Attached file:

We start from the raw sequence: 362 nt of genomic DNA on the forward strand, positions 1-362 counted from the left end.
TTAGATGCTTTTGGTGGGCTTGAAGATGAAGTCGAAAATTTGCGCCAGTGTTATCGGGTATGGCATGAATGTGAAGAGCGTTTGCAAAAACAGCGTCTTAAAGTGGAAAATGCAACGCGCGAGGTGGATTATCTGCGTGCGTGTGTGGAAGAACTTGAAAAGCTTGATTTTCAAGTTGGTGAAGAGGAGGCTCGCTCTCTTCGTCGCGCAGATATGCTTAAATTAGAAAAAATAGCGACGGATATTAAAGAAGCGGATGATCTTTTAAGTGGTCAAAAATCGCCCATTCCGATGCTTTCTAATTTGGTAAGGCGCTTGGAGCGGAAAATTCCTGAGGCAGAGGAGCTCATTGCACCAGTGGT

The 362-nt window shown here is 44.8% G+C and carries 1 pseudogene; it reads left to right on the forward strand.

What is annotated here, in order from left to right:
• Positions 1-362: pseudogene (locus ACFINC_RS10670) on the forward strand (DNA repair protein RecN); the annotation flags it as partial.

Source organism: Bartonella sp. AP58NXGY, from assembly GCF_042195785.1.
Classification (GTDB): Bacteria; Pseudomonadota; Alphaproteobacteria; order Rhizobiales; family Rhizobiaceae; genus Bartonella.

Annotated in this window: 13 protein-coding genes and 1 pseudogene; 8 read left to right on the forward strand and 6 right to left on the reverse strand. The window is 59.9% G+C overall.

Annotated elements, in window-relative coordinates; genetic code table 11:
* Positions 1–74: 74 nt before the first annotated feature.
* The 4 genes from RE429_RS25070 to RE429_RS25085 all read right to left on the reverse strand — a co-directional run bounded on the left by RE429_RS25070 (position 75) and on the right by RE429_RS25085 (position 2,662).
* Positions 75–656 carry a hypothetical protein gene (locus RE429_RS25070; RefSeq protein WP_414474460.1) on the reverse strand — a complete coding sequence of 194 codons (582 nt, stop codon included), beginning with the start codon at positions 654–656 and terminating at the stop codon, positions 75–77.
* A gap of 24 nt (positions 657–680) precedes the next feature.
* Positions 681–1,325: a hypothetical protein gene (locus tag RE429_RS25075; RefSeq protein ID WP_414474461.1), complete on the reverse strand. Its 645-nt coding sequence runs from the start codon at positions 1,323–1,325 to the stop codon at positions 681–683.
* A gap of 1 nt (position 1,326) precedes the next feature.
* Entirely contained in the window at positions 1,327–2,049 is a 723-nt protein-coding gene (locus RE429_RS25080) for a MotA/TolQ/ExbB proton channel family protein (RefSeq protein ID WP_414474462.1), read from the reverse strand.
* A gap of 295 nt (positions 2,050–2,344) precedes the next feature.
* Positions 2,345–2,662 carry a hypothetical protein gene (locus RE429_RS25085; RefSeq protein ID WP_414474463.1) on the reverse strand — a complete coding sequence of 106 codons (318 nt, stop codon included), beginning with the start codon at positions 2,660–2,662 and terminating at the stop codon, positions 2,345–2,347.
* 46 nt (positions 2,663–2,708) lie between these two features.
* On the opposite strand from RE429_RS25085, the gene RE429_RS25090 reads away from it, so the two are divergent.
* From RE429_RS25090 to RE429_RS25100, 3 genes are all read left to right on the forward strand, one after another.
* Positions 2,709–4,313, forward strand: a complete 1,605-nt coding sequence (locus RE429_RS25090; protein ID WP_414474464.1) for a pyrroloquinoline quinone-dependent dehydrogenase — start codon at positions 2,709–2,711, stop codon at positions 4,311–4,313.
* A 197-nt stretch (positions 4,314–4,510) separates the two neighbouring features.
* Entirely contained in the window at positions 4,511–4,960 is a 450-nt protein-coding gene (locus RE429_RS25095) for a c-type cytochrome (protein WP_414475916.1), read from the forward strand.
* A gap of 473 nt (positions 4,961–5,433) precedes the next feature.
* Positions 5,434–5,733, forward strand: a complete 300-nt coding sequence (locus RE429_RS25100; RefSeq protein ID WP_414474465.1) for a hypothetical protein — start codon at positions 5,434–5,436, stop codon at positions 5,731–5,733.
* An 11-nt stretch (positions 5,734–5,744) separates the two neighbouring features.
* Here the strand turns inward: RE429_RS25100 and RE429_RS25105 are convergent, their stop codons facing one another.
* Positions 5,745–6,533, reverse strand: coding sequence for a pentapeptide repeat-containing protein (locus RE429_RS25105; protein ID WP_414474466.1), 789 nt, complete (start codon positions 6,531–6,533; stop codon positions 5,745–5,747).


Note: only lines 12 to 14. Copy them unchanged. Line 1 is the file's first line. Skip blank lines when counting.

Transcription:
* Positions 75–656 carry a hypothetical protein gene (locus RE429_RS25070; RefSeq protein WP_414474460.1) on the reverse strand — a complete coding sequence of 194 codons (582 nt, stop codon included), beginning with the start codon at positions 654–656 and terminating at the stop codon, positions 75–77.
* A gap of 24 nt (positions 657–680) precedes the next feature.
* Positions 681–1,325: a hypothetical protein gene (locus tag RE429_RS25075; RefSeq protein ID WP_414474461.1), complete on the reverse strand. Its 645-nt coding sequence runs from the start codon at positions 1,323–1,325 to the stop codon at positions 681–683.